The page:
By the mid-1920s Sam had started jumping trains, shooting dice, and playing the blues anywhere he could. Apparently he married Elamer Lacey sometime in the 1920s, and they had several children, but by the mid-1930s Lacey, frustrated by his wandering lifestyle, took the children and left Hopkins. He served time at the Houston County Prison Farm in the mid-1930s, and after his release he returned to the blues-club circuit. In 1946 he had his big break and first studio session - in Los Angeles for Aladdin Recordings. On the record was a piano player named Wilson (Thunder) Smith; by chance he combined well with Sam to give him his nickname, Lightnin’. The album has been described as “downbeat solo blues” characteristic of Hopkins’s style. Aladdin was so impressed with Hopkins that the company invited him back for a second session in 1947. He eventually made forty-three recordings for the label.
Over his career Hopkins recorded for nearly twenty different labels, including Gold Star Records in Houston. On occasion he would record for one label while under contract to another. In 1950 he settled in Houston, but he continued to tour the country periodically. Though he recorded prolifically between 1946 and 1954, his records for the most part were not big outside the black community. It was not until 1959, when Hopkins began working with legendary producer Sam Charters, that his music began to reach a mainstream white audience. Hopkins switched to an acoustic guitar and became a hit in the folk-blues revival of the 1960s.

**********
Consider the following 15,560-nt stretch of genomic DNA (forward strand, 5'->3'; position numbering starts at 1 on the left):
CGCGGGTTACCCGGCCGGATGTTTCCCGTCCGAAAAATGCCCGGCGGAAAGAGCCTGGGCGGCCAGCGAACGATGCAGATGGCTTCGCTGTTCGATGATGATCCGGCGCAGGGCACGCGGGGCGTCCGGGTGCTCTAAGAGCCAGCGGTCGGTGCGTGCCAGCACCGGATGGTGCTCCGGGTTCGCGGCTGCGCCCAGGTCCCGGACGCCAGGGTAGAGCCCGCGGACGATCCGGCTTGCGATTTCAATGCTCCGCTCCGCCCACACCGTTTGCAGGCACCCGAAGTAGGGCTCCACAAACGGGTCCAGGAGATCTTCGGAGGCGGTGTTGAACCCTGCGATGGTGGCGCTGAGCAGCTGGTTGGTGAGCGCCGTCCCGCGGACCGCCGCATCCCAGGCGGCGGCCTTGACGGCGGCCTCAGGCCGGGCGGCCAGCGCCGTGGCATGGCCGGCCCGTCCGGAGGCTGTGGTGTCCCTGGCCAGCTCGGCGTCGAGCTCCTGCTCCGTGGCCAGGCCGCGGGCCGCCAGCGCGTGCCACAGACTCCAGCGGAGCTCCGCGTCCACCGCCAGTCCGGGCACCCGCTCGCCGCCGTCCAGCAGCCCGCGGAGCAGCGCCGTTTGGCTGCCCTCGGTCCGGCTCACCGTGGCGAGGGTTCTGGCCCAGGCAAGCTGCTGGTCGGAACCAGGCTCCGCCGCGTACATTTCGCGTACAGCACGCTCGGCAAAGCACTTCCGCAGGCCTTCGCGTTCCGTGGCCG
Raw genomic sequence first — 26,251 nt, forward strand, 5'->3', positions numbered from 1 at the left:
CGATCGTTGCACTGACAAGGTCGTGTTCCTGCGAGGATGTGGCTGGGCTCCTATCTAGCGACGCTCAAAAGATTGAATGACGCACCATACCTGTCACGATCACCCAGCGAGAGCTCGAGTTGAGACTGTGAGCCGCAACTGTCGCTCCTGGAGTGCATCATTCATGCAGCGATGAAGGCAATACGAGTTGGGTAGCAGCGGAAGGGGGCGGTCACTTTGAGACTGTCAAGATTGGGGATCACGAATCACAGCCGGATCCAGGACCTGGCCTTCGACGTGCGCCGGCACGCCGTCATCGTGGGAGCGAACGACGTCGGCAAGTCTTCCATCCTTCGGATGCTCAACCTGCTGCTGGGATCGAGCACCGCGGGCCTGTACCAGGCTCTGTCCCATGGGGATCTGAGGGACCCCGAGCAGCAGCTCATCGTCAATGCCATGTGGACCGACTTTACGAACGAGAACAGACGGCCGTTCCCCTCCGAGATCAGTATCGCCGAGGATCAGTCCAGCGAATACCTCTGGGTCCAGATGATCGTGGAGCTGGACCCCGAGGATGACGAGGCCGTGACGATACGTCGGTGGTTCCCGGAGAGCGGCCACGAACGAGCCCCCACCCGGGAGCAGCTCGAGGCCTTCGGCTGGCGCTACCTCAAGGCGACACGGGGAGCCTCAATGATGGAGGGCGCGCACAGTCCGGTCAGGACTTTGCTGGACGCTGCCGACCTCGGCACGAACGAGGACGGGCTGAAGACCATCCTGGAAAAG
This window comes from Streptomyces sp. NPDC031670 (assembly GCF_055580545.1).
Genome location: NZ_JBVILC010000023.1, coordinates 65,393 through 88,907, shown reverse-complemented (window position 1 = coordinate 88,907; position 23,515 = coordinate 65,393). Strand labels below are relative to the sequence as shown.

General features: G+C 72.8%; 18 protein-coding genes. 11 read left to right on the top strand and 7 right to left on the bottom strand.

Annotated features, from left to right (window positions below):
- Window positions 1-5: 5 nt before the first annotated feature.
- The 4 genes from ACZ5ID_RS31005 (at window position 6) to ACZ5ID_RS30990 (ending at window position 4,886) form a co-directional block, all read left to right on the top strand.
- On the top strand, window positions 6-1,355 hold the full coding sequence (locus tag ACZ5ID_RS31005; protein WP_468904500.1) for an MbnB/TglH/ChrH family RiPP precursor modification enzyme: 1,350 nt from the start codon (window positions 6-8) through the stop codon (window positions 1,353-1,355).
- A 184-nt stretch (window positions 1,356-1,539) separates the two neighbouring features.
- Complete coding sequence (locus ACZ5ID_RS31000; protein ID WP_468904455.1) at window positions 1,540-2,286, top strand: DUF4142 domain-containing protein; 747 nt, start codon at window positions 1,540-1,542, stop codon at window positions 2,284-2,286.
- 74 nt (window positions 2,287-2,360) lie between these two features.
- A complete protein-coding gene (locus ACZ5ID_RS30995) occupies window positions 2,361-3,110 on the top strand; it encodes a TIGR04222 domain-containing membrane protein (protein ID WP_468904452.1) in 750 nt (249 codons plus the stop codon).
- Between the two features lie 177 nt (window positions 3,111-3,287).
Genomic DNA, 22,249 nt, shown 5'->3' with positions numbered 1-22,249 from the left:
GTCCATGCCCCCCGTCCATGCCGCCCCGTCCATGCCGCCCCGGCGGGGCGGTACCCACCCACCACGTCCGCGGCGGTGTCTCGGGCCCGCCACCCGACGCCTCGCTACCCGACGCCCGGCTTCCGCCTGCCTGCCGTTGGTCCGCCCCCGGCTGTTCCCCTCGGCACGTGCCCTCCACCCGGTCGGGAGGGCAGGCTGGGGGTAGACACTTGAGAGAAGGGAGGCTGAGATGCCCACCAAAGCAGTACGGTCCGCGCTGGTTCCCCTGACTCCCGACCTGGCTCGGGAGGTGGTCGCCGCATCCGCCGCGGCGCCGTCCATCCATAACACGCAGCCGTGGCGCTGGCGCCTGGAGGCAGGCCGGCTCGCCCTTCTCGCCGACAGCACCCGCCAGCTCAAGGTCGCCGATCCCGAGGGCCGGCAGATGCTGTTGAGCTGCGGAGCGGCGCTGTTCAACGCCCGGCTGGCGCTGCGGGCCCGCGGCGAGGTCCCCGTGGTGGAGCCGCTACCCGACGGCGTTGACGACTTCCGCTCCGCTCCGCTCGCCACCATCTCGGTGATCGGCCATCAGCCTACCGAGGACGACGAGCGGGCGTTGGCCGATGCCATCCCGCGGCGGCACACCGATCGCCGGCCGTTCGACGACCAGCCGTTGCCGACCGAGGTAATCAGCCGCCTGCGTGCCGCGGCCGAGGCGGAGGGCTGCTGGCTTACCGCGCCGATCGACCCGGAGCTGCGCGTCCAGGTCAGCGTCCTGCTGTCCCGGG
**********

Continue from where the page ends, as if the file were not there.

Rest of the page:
During the early 1960s he played at Carnegie Hall with Pete Seeger and Joan Baez and in 1964 toured with the American Folk Blues Festival. By the end of the decade he was opening for such rock bands as the Grateful Dead and Jefferson Airplane. During a tour of Europe in the 1970s, he played for Queen Elizabeth II at a command performance. Hopkins also performed at the New Orleans Jazz and Heritage Festival. In 1972 he worked on the soundtrack to the film Sounder. He was also the subject of a documentary, The Blues According to Lightnin’ Hopkins, which won the prize at the Chicago Film Festival for outstanding documentary in 1970.
Some of his biggest hits included Short Haired Women/Big Mama Jump! (1947); Shotgun Blues, which went to Number 5 on the Billboard charts in 1950; and Penitentiary Blues (1959). His albums included The Complete Prestige /Bluesville Recordings, The Complete Aladdin Recordings, and the Gold Star Sessions (two volumes). Hopkins recorded a total of more than eighty-five albums and toured around the world. But after a 1970 car crash, many of the concerts he performed were on his front porch or at a bar near his house. He had a knack for writing songs impromptu, and frequently wove legends around a core of truth. His often autobiographical songs made him a spokesman for the southern black community that had no voice in the white mainstream until blues attained a broader popularity through white singers like Elvis Presley. In 1980 Lightnin’ Hopkins was inducted into the Blues Foundation Hall of Fame.
Hopkins died of cancer of the esophagus on January 30, 1982, in Houston. He was survived by his caretaker, Antoinette Charles, and four children. His funeral was attended by more than 4,000, including fans and musicians. He was buried in Forest Park Cemetery in Houston. In 2002 the town of Crockett in Houston County, east of the birthplace of Hopkins, erected a memorial statue honoring the bluesman in Lightnin’ Hopkins Park. He is also honored in the Houston Institute for Culture's Texas Music Hall of Fame. In the 2010s a documentary, Where Lightnin’ Strikes, was in production. Source
29° 43.184, -095° 18.159
Forest Park Lawndale Cemetery